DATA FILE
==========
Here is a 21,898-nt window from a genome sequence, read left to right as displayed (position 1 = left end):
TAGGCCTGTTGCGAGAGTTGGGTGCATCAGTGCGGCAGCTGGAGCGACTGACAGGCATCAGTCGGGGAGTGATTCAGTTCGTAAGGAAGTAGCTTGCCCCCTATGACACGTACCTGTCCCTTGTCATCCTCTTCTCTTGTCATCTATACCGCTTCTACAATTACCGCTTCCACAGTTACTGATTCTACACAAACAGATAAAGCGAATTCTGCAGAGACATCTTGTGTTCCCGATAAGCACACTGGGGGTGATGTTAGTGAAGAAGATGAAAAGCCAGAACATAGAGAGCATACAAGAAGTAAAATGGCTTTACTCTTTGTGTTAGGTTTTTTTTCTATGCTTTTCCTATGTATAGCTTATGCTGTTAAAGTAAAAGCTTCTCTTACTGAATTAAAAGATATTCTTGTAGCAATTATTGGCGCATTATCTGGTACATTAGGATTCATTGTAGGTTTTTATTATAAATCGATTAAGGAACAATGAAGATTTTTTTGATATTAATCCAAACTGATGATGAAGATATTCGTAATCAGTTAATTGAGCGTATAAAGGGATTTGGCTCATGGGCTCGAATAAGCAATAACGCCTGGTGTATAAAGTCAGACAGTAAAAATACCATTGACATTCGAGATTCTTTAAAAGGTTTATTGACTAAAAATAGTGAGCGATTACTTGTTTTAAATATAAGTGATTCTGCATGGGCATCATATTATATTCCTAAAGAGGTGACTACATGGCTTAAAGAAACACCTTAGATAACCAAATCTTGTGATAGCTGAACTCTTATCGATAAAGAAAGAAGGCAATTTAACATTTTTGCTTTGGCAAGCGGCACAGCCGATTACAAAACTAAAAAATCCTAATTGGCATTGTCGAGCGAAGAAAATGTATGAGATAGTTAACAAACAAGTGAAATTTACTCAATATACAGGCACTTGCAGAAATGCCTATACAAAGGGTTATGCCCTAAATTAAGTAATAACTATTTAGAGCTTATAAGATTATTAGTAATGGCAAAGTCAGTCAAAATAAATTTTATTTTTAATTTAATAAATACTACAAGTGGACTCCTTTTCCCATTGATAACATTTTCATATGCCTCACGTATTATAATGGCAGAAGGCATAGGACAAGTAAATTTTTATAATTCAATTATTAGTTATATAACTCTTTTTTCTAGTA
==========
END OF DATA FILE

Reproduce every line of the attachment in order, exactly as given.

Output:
Here is a 21,898-nt window from a genome sequence, read left to right as displayed (position 1 = left end):
TAGGCCTGTTGCGAGAGTTGGGTGCATCAGTGCGGCAGCTGGAGCGACTGACAGGCATCAGTCGGGGAGTGATTCAGTTCGTAAGGAAGTAGCTTGCCCCCTATGACACGTACCTGTCCCTTGTCATCCTCTTCTCTTGTCATCTATACCGCTTCTACAATTACCGCTTCCACAGTTACTGATTCTACACAAACAGATAAAGCGAATTCTGCAGAGACATCTTGTGTTCCCGATAAGCACACTGGGGGTGATGTTAGTGAAGAAGATGAAAAGCCAGAACATAGAGAGCATACAAGAAGTAAAATGGCTTTACTCTTTGTGTTAGGTTTTTTTTCTATGCTTTTCCTATGTATAGCTTATGCTGTTAAAGTAAAAGCTTCTCTTACTGAATTAAAAGATATTCTTGTAGCAATTATTGGCGCATTATCTGGTACATTAGGATTCATTGTAGGTTTTTATTATAAATCGATTAAGGAACAATGAAGATTTTTTTGATATTAATCCAAACTGATGATGAAGATATTCGTAATCAGTTAATTGAGCGTATAAAGGGATTTGGCTCATGGGCTCGAATAAGCAATAACGCCTGGTGTATAAAGTCAGACAGTAAAAATACCATTGACATTCGAGATTCTTTAAAAGGTTTATTGACTAAAAATAGTGAGCGATTACTTGTTTTAAATATAAGTGATTCTGCATGGGCATCATATTATATTCCTAAAGAGGTGACTACATGGCTTAAAGAAACACCTTAGATAACCAAATCTTGTGATAGCTGAACTCTTATCGATAAAGAAAGAAGGCAATTTAACATTTTTGCTTTGGCAAGCGGCACAGCCGATTACAAAACTAAAAAATCCTAATTGGCATTGTCGAGCGAAGAAAATGTATGAGATAGTTAACAAACAAGTGAAATTTACTCAATATACAGGCACTTGCAGAAATGCCTATACAAAGGGTTATGCCCTAAATTAAGTAATAACTATTTAGAGCTTATAAGATTATTAGTAATGGCAAAGTCAGTCAAAATAAATTTTATTTTTAATTTAATAAATACTACAAGTGGACTCCTTTTCCCATTGATAACATTTTCATATGCCTCACGTATTATAATGGCAGAAGGCATAGGACAAGTAAATTTTTATAATTCAATTATTAGTTATATAACTCTTTTTTCTAGTA